2. Provides a Habitat for Wildlife

The destruction and clearing of large swaths of natural habitats for urban development has displaced many creatures. Rooftop gardens offer nesting areas and homes for insects, which attracts a range of birds. Flowering plants on roofs provide very necessary food and habitats for bees, which have been in desperate need of help recently.

We shouldn’t underestimate the ecological value of these rooftops, as a report noted that  37 species of birds were on just ten rooftop gardens in New York. This population of birds included some uncommon species, such as woodcocks, magnolia warblers, flycatchers, falcons and hummingbirds. These birds do not usually live in cities, although they’re an essential part of the ecosystem.

3. Allows for Better Storm Water Management

Rooftop gardens trap water and slow its descent to road-level surfaces, thereby helping cities manage the huge amounts of water passing over them during severe storms. Green roofs have been found to reduce water run-off by an average of 50%, allowing cities to retain healthy amounts of water that can keep them cool when the sun comes out again.

When several major city buildings implement green roofs, it greatly relieves the pressure of the storm water drainage systems that are already dealing with the brunt of climate change and its resulting super storms.

4. Can Produce Food

Rooftop gardens have the ability to produce food right where the demand for it is at its highest: in densely populated cities. Growing food in the center of a city reduces transportation costs. That’s because customers are in the direct vicinity of the farm.

It also results in a smaller carbon footprint. People then don’t need trucks to deliver food from outside areas.

The food produced on these rooftops is often more nutritious than other food on the plate. That’s due to its freshness and the lack of processing people need to do to preserve it.

Vegetables lose their nutritional value rather quickly after being people harvest them. This number is far higher than most would expect. Spinach can lose over 50% of its vitamin C content by the time it reaches someone’s plate.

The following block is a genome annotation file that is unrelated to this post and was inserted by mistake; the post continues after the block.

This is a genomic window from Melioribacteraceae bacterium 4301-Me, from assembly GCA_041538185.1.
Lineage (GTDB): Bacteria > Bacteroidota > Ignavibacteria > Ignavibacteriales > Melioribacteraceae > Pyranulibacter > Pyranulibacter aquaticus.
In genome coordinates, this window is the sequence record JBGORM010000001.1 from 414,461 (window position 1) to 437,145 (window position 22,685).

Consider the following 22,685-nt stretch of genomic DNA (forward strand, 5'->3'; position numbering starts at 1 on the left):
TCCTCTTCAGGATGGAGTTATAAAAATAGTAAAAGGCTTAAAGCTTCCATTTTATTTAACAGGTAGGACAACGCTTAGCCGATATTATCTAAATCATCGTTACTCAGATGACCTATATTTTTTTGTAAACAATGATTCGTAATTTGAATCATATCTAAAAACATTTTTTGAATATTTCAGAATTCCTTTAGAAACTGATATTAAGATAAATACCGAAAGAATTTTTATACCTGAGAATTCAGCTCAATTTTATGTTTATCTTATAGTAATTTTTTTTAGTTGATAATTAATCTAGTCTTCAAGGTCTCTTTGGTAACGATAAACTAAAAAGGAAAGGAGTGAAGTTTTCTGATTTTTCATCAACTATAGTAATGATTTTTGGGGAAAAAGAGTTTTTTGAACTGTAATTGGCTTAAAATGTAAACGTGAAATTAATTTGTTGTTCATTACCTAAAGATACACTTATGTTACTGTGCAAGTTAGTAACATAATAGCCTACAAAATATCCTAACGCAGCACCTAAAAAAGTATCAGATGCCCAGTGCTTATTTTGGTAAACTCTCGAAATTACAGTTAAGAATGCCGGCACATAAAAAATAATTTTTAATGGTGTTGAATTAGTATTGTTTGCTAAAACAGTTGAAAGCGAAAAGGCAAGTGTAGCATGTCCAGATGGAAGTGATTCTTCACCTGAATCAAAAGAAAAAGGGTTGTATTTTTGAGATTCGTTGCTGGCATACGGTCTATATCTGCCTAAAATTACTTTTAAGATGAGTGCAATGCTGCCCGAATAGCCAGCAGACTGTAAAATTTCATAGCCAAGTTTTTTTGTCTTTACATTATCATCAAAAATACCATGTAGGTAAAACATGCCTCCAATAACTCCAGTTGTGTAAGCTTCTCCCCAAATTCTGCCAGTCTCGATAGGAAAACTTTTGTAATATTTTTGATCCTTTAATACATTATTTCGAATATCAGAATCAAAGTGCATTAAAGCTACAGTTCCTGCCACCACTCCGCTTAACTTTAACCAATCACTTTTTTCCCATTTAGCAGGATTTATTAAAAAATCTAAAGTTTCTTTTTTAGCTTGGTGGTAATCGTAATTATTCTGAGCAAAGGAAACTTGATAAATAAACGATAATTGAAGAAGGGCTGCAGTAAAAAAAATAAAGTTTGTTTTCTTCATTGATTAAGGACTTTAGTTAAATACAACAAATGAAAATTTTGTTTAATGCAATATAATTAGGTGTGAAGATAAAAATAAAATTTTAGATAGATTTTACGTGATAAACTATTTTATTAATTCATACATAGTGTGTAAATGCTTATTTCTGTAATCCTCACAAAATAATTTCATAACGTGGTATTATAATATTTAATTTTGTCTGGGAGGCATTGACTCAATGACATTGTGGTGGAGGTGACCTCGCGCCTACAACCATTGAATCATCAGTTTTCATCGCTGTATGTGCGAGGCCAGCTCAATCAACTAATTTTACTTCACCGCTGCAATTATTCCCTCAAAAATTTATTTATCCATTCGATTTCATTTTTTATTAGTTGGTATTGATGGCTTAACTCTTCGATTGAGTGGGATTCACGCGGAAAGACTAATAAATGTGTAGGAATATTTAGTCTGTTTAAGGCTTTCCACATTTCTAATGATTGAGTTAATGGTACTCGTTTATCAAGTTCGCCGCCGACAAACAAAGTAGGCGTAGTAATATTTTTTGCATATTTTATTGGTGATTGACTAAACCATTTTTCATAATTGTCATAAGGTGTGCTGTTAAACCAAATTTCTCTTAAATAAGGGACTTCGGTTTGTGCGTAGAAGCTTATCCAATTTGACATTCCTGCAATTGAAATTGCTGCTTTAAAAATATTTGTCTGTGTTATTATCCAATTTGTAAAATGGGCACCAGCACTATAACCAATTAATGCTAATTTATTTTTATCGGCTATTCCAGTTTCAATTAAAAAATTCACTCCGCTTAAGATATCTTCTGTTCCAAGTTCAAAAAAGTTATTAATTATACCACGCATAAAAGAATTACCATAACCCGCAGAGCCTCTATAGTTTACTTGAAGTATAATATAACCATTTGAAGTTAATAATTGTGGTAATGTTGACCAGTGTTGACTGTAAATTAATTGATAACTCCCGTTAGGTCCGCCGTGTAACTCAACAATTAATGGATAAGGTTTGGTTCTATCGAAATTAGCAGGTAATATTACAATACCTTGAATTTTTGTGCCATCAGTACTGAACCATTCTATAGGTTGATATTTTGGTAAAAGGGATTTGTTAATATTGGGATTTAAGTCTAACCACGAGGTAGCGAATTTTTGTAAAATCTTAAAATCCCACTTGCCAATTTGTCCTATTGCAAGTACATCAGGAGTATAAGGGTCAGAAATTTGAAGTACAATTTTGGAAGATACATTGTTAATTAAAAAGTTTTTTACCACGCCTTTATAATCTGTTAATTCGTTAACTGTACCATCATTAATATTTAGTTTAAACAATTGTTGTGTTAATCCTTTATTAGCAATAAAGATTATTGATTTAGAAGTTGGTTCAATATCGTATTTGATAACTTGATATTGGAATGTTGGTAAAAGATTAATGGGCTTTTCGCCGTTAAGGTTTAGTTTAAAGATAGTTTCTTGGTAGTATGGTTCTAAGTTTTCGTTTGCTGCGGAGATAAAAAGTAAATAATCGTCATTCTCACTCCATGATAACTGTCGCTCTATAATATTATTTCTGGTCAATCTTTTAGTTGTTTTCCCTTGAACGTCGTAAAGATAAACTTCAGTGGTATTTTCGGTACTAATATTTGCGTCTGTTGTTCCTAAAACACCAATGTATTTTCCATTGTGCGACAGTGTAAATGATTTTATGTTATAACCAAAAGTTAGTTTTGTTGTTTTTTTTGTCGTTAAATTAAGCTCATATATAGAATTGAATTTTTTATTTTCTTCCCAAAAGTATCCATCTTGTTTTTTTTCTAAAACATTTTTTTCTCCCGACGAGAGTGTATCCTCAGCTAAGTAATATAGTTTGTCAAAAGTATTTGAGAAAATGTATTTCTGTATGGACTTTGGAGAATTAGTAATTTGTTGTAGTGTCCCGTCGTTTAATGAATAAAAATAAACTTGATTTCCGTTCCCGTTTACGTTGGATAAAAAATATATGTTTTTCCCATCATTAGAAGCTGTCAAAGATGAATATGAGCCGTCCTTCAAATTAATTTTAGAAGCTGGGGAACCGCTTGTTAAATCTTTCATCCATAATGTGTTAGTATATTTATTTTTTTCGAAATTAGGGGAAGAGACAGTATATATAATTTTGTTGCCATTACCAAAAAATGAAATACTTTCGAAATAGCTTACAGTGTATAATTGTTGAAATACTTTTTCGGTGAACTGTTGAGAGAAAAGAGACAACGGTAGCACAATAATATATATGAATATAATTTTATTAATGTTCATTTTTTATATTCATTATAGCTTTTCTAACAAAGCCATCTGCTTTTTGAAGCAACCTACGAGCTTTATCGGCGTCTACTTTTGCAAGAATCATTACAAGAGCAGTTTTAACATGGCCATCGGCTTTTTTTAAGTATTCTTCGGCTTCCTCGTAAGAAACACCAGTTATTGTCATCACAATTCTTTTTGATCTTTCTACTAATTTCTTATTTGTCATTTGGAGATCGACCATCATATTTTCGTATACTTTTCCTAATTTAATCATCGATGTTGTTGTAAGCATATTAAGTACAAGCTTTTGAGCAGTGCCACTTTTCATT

Cultivating crops on rooftops also reduces the need to create new farmlands through forest clearing, which has a significant impact on environmental degradation and global warming. Luckily, we as humans have a diverse range of edible species at our disposal that we can grow in a range of climates on rooftops.

Those need relatively little maintenance. This type of rooftop food production not only has a smaller carbon footprint than other foods, but it can often be “carbon negative” as it also reduces energy expenditures.

5. Can Boost our Mood

Green spaces in cities may significantly reduce overall stress in a population. A hypothetical city that has green roofs full of chirping birds, beautiful foliage and healthy food could do this even more effectively.

A rooftop garden offers a refreshing reprieve for employees and residents who live in constricted, industrial spaces with little access to nature.

We can’t underestimate the effects of these green spaces. In one study, people that grew up in areas with few green spaces had a 55% higher chance of developing mental disorders, such as anxiety, depression and substance abuse, than those living in natural environments. This lessens the burden of healthcare costs as fewer individuals rely on costly pharmaceuticals or doctor visits.

Rooftop gardens not only reduce stress and incidents of mental strain, but they actually increase productivity. Offices that include a considerable amount greenery have been found to boost the productivity of employees by up to 15%. A city that is 15% more productive as a whole would have huge economic and social benefits, leading to a happier and healthier life for all.

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Mariah Grimwood

About Mariah Grimwood

Mariah Grimwood has been producing web content for two years and counting, with an extra special focus on things she's passionate about: eco-friendly options, travel and education. With her knack for research and eye for unsightly syntax, she's on a mission to revitalize informational resources for online readers.